Another big expense is the digital video equipment and computer systems that are used for game preparation and player instruction. Like most technology, obsolescence sets in quickly and the equipment has to be upgraded every two to three years.
MSU Athletics Director Peter Fields concurred.
"As a whole, that organization provides assistance to our coaching staff in areas such as technology and recruiting, and also serves as a positive outreach group throughout Montana," Fields said.
The BQC has about 250 members, roughly 90 of whom live in the Bozeman area. The rest are spread throughout Montana and beyond. Chapters are formed in any community with 10 or more members. Currently the club has chapters in Bozeman, Billings, Butte, Great Falls, Helena, Missoula and Kalispell.
Members of the Quarterback Club also are expected to be members of the Bobcat Club, and cannot decrease their level of giving to that organization. A number of the founding members of the Bobcat Quarterback Club emphasized that this was an important tenet from the beginning. They didn't want the extra funding for the football program to take away from support for student-athlete scholarships.
Doug Alexander, president of Story Distributing Co. and one of the founding members of the BQC, saw the club as an opportunity to improve the overall quality of the program and make MSU more competitive on a national basis, to improve the game day experience and to help supplement the football program's expenses where the university could not.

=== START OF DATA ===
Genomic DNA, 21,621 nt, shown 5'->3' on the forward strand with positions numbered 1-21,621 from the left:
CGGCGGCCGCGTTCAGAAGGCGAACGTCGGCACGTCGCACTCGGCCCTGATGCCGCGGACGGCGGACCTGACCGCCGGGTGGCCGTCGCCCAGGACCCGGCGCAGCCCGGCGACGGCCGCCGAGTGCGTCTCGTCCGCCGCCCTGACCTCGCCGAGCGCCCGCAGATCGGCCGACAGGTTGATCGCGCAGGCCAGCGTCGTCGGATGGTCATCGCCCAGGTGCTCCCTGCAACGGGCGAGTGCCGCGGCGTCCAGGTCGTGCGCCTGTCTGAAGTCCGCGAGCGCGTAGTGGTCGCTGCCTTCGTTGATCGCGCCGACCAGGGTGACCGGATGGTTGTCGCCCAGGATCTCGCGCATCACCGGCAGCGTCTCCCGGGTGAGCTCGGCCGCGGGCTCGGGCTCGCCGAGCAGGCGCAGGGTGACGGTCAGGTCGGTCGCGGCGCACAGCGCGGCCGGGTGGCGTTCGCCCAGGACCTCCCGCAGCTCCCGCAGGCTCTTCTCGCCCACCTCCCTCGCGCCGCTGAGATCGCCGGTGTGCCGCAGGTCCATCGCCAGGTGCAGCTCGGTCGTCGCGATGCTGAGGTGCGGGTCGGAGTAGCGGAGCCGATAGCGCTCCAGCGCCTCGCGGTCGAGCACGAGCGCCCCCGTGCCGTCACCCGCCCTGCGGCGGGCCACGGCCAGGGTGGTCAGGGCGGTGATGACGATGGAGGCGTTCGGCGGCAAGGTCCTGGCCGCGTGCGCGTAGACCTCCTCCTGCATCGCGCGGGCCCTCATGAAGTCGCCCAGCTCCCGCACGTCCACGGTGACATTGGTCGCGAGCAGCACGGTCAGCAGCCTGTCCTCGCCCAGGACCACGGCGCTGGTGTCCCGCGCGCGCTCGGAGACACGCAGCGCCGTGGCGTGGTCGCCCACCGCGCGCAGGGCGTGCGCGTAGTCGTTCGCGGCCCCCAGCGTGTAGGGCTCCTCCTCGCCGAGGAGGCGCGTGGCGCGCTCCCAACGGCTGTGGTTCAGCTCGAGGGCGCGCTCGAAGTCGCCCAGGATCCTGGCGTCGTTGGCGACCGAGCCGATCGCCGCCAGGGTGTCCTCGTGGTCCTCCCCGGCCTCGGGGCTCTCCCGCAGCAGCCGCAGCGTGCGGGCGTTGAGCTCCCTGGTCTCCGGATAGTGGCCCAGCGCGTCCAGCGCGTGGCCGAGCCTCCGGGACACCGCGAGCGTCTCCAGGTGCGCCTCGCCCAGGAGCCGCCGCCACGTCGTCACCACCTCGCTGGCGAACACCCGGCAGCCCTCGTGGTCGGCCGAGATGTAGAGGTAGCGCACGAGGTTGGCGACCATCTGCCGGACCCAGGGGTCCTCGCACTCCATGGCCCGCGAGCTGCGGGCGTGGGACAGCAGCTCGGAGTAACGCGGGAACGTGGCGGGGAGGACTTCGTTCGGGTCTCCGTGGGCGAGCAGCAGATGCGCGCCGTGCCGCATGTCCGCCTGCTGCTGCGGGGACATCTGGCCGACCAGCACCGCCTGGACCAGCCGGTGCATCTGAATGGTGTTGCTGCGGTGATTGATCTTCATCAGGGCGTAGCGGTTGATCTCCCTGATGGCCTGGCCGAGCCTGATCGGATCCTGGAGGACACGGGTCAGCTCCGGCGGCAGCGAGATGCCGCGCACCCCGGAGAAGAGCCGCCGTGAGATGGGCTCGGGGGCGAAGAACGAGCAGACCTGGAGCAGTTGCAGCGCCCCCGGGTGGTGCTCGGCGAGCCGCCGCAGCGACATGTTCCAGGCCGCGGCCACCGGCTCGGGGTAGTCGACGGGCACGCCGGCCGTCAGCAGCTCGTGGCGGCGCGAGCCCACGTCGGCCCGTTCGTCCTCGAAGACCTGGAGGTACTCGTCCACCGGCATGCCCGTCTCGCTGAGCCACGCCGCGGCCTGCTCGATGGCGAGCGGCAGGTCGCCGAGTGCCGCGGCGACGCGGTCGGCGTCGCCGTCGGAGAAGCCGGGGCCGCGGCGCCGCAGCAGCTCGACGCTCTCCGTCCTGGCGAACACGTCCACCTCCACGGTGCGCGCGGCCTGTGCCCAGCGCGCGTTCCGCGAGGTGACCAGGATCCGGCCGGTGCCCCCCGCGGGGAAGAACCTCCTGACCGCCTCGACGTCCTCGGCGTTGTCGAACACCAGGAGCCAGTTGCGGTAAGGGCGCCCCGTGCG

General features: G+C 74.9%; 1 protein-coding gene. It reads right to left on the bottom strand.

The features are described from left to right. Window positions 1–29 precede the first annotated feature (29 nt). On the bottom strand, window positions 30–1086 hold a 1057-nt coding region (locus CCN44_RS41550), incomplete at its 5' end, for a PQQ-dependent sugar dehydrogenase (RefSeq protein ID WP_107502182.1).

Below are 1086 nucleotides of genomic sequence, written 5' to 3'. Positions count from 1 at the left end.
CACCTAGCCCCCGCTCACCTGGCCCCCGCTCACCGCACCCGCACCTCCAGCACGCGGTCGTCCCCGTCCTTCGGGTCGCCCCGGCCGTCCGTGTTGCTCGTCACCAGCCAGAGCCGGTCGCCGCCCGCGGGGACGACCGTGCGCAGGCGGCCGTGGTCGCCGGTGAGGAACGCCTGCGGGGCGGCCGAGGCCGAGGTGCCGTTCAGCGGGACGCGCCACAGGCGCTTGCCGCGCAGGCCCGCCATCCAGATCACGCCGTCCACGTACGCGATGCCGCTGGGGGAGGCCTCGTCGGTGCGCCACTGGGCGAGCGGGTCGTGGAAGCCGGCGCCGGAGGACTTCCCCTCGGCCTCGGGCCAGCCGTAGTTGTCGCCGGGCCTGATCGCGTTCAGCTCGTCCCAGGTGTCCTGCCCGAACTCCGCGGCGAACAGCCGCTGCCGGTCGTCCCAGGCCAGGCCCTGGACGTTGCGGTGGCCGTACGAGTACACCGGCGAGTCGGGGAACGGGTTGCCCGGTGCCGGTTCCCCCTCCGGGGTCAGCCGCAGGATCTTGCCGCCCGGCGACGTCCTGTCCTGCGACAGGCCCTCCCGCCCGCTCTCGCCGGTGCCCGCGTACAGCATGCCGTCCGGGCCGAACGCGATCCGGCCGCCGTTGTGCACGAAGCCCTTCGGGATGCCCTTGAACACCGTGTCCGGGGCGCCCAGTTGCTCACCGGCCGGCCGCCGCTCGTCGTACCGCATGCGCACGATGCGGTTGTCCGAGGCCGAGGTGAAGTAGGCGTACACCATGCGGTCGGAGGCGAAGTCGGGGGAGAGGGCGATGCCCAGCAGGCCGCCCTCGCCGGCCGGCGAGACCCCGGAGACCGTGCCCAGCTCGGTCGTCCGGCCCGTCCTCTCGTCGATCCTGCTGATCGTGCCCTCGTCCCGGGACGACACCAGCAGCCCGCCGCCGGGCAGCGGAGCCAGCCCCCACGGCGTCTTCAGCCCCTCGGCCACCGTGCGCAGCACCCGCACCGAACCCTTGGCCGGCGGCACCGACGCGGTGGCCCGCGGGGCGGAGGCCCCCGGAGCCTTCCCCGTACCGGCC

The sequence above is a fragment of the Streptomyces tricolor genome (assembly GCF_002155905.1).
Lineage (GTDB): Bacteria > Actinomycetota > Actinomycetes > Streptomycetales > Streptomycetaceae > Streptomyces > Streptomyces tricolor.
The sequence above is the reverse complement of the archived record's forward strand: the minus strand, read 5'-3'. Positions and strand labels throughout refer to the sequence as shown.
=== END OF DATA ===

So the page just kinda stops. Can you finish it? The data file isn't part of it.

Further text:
"I wanted to be part of a program that helps student athletes gain a great education at a great university and prepare them for the future," Alexander said.
Tom White is a financial planner who played on the Bobcats' 1984 national championship team.
"I have a debt of gratitude for the scholarship I received and just the sheer enjoyment of going to college at Montana State University and playing football for the Bobcats," he said.
For Jim Bos, an architect who grew up in Bozeman and vividly remembers going to football games at Gatton Field with his brother when they were kids, serving on the board was one way of repaying the university that gave him the ability to do what he has done for a profession.
The motivation for Brian Loucks, a Certified Public Accountant and a 1964 graduate of the College of Business, was knowing that he could help make a difference.
"I sincerely think joining the BQC is one of the most important things an individual can do to make a positive impact on the program," Loucks said." The funds we provide are one of the main keys to our success."
After seeing what they are capable of, the BQC leadership is looking ahead. They'd like to bring more structure and formality to their organization, and recast themselves as more than just hard-core football fans and MSU boosters.
"We've made some really neat changes over the years," said board member Phil Schneider, a Bozeman business owner and former Bobcat football player. "We're going forth with the idea of starting an (endowment fund) in addition to the immediate funds that are necessary to help the football program."
According to club president Larry Aasheim, also a Bozeman businessman, the Champions Council is another new development. The council consists of former presidents of the club and members who have donated $25,000 or more to MSU football over a five-year period. Aasheim said that members of the Champions Council will be "investors, ambassadors and advocates" and provide the "boots on the ground" volunteer support in future fundraising campaigns.
And Bobcat football? It should come as no surprise that the BQC members think the future looks bright for the program, too.
"We are winning championships on the field, recruiting outstanding student athletes, building a program with high school athletes, hosting playoff games and adding 5,000 seats to our stadium," Aasheim said. "Bobcat football is the best it has been for many years and positioned to establish itself as the premier program in Montana, the Big Sky Conference and a national contender on an annual basis." ■